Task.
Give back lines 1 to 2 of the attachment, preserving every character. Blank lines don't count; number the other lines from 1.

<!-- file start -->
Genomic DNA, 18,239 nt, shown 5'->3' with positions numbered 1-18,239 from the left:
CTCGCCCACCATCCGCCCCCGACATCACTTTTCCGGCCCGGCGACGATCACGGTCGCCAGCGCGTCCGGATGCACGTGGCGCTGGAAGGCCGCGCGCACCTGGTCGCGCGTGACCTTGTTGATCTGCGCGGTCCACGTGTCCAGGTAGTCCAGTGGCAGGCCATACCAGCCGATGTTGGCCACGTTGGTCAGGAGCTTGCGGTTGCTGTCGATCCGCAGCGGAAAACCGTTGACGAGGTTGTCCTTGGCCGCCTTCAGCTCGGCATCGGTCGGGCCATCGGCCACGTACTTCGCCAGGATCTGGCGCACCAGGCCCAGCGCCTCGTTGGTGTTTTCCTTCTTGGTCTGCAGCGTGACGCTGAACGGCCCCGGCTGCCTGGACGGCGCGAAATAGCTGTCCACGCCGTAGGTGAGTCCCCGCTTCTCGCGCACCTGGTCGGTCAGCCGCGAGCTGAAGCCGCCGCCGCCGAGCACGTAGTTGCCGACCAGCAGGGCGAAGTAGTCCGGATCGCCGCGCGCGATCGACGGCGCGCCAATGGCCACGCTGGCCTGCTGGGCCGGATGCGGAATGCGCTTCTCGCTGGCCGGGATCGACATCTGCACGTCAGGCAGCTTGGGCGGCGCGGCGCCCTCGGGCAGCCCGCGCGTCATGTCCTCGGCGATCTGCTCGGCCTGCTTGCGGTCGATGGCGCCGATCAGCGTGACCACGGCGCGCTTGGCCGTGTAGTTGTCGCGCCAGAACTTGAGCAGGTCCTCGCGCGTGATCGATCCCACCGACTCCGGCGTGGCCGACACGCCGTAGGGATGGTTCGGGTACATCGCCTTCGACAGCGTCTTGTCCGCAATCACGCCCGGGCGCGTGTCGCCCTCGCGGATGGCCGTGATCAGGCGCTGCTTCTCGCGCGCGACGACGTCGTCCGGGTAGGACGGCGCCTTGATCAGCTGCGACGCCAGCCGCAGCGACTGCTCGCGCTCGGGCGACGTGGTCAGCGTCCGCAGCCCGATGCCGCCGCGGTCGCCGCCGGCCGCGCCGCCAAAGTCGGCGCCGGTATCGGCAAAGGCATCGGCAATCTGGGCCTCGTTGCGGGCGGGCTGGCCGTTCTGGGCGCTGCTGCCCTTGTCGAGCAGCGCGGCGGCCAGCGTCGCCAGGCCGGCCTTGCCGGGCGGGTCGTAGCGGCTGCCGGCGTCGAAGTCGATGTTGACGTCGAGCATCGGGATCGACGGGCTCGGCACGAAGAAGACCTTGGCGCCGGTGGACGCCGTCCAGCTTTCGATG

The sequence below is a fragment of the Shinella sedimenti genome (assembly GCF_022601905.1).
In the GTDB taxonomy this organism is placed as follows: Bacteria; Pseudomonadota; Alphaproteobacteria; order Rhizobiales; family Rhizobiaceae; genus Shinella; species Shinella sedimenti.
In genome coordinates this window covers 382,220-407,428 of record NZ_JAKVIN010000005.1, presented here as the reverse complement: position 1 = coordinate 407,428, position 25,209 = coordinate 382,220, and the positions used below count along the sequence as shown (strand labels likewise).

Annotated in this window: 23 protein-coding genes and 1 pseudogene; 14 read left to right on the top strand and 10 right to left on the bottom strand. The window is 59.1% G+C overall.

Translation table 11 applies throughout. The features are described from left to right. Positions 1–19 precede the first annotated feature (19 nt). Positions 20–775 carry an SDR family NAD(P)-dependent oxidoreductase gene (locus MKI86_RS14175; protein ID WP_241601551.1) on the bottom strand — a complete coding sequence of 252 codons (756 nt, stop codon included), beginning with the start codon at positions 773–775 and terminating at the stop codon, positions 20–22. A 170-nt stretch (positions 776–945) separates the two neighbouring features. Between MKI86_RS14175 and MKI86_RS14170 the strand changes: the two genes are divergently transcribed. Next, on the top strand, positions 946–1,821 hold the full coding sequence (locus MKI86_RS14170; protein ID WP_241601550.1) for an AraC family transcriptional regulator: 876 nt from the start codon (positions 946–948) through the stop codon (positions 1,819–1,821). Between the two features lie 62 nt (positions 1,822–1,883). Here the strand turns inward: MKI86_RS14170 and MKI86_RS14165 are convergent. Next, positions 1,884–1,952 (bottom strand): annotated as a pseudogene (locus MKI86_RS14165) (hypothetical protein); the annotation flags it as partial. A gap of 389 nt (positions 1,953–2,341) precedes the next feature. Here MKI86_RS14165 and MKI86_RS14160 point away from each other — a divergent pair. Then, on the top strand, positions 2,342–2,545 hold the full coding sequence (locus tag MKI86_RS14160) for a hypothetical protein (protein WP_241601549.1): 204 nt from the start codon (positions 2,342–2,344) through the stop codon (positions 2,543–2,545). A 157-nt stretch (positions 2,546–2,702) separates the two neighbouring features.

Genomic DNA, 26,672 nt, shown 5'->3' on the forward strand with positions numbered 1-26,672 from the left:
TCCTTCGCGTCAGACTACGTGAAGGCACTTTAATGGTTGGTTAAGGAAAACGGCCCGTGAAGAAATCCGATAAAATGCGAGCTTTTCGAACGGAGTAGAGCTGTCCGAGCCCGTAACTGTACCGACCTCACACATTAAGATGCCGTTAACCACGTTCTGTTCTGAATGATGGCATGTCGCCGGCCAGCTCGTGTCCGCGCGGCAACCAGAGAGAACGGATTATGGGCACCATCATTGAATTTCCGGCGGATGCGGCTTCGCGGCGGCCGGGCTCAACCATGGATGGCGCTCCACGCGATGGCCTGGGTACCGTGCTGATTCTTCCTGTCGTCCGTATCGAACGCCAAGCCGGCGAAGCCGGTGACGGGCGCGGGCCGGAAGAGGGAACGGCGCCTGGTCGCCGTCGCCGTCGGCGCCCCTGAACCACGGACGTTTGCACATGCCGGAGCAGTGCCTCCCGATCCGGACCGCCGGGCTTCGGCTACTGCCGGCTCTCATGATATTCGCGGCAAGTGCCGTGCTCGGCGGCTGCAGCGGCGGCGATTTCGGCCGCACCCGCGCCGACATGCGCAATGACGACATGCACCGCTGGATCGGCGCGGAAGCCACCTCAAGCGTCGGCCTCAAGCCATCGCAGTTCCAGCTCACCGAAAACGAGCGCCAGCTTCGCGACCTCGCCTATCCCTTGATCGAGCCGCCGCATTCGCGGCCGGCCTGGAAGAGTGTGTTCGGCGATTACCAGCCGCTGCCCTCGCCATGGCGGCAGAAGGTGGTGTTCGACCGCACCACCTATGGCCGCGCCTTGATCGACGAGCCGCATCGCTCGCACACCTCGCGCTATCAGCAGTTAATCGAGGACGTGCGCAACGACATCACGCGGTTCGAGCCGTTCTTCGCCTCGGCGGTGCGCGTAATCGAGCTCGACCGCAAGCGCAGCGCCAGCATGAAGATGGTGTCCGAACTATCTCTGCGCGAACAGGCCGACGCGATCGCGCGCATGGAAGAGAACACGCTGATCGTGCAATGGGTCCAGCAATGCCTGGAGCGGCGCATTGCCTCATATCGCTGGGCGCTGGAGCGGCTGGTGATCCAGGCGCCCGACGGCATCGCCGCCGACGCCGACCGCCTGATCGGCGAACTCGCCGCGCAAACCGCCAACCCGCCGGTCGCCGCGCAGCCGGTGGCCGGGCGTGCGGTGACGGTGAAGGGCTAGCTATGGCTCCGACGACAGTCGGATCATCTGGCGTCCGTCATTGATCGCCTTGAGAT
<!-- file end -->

Genomic DNA, 18,239 nt, shown 5'->3' with positions numbered 1-18,239 from the left:
CTCGCCCACCATCCGCCCCCGACATCACTTTTCCGGCCCGGCGACGATCACGGTCGCCAGCGCGTCCGGATGCACGTGGCGCTGGAAGGCCGCGCGCACCTGGTCGCGCGTGACCTTGTTGATCTGCGCGGTCCACGTGTCCAGGTAGTCCAGTGGCAGGCCATACCAGCCGATGTTGGCCACGTTGGTCAGGAGCTTGCGGTTGCTGTCGATCCGCAGCGGAAAACCGTTGACGAGGTTGTCCTTGGCCGCCTTCAGCTCGGCATCGGTCGGGCCATCGGCCACGTACTTCGCCAGGATCTGGCGCACCAGGCCCAGCGCCTCGTTGGTGTTTTCCTTCTTGGTCTGCAGCGTGACGCTGAACGGCCCCGGCTGCCTGGACGGCGCGAAATAGCTGTCCACGCCGTAGGTGAGTCCCCGCTTCTCGCGCACCTGGTCGGTCAGCCGCGAGCTGAAGCCGCCGCCGCCGAGCACGTAGTTGCCGACCAGCAGGGCGAAGTAGTCCGGATCGCCGCGCGCGATCGACGGCGCGCCAATGGCCACGCTGGCCTGCTGGGCCGGATGCGGAATGCGCTTCTCGCTGGCCGGGATCGACATCTGCACGTCAGGCAGCTTGGGCGGCGCGGCGCCCTCGGGCAGCCCGCGCGTCATGTCCTCGGCGATCTGCTCGGCCTGCTTGCGGTCGATGGCGCCGATCAGCGTGACCACGGCGCGCTTGGCCGTGTAGTTGTCGCGCCAGAACTTGAGCAGGTCCTCGCGCGTGATCGATCCCACCGACTCCGGCGTGGCCGACACGCCGTAGGGATGGTTCGGGTACATCGCCTTCGACAGCGTCTTGTCCGCAATCACGCCCGGGCGCGTGTCGCCCTCGCGGATGGCCGTGATCAGGCGCTGCTTCTCGCGCGCGACGACGTCGTCCGGGTAGGACGGCGCCTTGATCAGCTGCGACGCCAGCCGCAGCGACTGCTCGCGCTCGGGCGACGTGGTCAGCGTCCGCAGCCCGATGCCGCCGCGGTCGCCGCCGGCCGCGCCGCCAAAGTCGGCGCCGGTATCGGCAAAGGCATCGGCAATCTGGGCCTCGTTGCGGGCGGGCTGGCCGTTCTGGGCGCTGCTGCCCTTGTCGAGCAGCGCGGCGGCCAGCGTCGCCAGGCCGGCCTTGCCGGGCGGGTCGTAGCGGCTGCCGGCGTCGAAGTCGATGTTGACGTCGAGCATCGGGATCGACGGGCTCGGCACGAAGAAGACCTTGGCGCCGGTGGACGCCGTCCAGCTTTCGATG